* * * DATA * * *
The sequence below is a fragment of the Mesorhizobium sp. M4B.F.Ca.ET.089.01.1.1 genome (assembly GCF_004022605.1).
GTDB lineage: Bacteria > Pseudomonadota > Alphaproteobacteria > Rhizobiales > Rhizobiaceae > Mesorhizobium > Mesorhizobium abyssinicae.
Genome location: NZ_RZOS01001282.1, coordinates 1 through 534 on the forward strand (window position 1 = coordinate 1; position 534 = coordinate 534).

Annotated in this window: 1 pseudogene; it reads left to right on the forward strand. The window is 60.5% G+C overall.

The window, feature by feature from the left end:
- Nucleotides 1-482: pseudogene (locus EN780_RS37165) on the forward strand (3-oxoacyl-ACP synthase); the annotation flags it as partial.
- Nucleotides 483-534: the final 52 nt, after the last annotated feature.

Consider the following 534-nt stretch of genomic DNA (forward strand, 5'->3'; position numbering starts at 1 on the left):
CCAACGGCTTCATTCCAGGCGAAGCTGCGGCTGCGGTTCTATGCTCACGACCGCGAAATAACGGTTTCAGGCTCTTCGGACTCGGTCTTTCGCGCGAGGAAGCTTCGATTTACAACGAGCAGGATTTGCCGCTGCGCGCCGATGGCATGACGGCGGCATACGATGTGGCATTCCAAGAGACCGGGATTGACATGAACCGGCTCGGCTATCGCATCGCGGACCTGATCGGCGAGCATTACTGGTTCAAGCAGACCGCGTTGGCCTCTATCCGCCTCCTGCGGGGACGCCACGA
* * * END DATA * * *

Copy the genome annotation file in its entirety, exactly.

The sequence below is a fragment of the Mesorhizobium sp. M4B.F.Ca.ET.089.01.1.1 genome (assembly GCF_004022605.1).
GTDB lineage: Bacteria > Pseudomonadota > Alphaproteobacteria > Rhizobiales > Rhizobiaceae > Mesorhizobium > Mesorhizobium abyssinicae.
Genome location: NZ_RZOS01001282.1, coordinates 1 through 534 on the forward strand (window position 1 = coordinate 1; position 534 = coordinate 534).

Annotated in this window: 1 pseudogene; it reads left to right on the forward strand. The window is 60.5% G+C overall.

The window, feature by feature from the left end:
- Nucleotides 1-482: pseudogene (locus EN780_RS37165) on the forward strand (3-oxoacyl-ACP synthase); the annotation flags it as partial.
- Nucleotides 483-534: the final 52 nt, after the last annotated feature.

Consider the following 534-nt stretch of genomic DNA (forward strand, 5'->3'; position numbering starts at 1 on the left):
CCAACGGCTTCATTCCAGGCGAAGCTGCGGCTGCGGTTCTATGCTCACGACCGCGAAATAACGGTTTCAGGCTCTTCGGACTCGGTCTTTCGCGCGAGGAAGCTTCGATTTACAACGAGCAGGATTTGCCGCTGCGCGCCGATGGCATGACGGCGGCATACGATGTGGCATTCCAAGAGACCGGGATTGACATGAACCGGCTCGGCTATCGCATCGCGGACCTGATCGGCGAGCATTACTGGTTCAAGCAGACCGCGTTGGCCTCTATCCGCCTCCTGCGGGGACGCCACGA